THE MAGAZINE

Raising the Bar

By Mike Moran

Median compensation for security professionals in the United States was $95,000 in 2008—up seven percent from 2007. For the 22 percent reporting directly to the CEO, the median was $105,000 in 2008, up from $100,000 in 2007. These numbers, based on responses to the 2008 ASIS International U.S. Security Salary Survey, are surprising given that the economic downturn has led to stagnating wages in other professions.

As in prior years, performance bonuses were a key element of this year’s compensation growth. Fifty-six percent of all respondents received performance bonuses in 2008, with the median bonus totaling $10,000, up from $8,000 in 2007. Those ranking within the 90th percentile of respondents reported a median performance bonus of $40,000, representing a full 22 percent of their total 2008 compensation.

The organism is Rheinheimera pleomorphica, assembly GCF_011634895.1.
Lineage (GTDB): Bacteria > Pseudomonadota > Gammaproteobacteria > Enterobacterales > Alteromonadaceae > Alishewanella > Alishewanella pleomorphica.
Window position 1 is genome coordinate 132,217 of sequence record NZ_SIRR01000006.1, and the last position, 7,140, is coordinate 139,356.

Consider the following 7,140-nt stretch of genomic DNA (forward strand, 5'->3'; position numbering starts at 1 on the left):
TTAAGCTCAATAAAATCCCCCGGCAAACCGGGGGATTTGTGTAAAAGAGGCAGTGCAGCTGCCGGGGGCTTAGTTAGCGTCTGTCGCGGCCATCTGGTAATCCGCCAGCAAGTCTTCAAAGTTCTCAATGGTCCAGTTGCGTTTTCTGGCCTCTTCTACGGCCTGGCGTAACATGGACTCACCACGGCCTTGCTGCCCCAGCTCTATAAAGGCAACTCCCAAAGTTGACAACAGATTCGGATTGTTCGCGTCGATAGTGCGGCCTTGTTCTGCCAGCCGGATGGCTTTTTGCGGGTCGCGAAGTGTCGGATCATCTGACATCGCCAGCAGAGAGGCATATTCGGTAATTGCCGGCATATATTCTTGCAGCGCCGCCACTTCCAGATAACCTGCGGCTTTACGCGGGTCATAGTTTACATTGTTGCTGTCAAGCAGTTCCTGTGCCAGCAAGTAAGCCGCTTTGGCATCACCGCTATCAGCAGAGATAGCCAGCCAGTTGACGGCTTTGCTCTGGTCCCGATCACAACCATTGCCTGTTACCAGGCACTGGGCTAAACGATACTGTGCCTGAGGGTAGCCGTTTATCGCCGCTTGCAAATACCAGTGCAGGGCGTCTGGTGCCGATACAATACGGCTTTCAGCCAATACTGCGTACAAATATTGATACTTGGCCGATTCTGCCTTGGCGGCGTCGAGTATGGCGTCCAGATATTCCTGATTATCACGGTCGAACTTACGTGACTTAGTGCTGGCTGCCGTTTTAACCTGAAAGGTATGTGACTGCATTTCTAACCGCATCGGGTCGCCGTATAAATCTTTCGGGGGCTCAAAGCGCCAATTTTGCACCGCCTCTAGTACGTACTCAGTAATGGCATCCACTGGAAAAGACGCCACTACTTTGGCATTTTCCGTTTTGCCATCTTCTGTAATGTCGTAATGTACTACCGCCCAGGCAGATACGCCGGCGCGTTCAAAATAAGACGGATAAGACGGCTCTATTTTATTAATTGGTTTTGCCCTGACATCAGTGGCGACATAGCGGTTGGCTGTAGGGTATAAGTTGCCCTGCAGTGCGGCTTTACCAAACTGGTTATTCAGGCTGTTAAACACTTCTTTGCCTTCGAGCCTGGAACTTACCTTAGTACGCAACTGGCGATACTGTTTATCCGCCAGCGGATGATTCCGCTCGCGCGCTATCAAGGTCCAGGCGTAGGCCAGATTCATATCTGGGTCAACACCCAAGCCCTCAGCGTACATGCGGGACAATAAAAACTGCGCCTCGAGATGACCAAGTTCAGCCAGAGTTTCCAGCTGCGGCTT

While more respondents got bonuses, fewer benefited from profit sharing. Just 13 percent of respondents reported receiving profit sharing as part of their overall compensation package, down from 15 percent last year. Of these profits, there was little more to share in 2008 than there was in 2007, with the median rising less than 1 percent from $10,500 to $11,000.

About the same percentage had stock options this year as last, but based on value, they became a more substantial portion of compensation packages this year, ranking just below performance bonuses as part of the total compensation in 2008. For those 16 percent of respondents who received stock options in both 2007 and 2008, the median value of those options rose from $8,000 to $10,000, and the average from $15,000 to $17,000.

Among the factors affecting or correlating to compensation levels are whether you work for government (the public sector) or the private sector, what industry sector your employer is in, the size of the company, your personal qualifications, and the responsibilities of your position.

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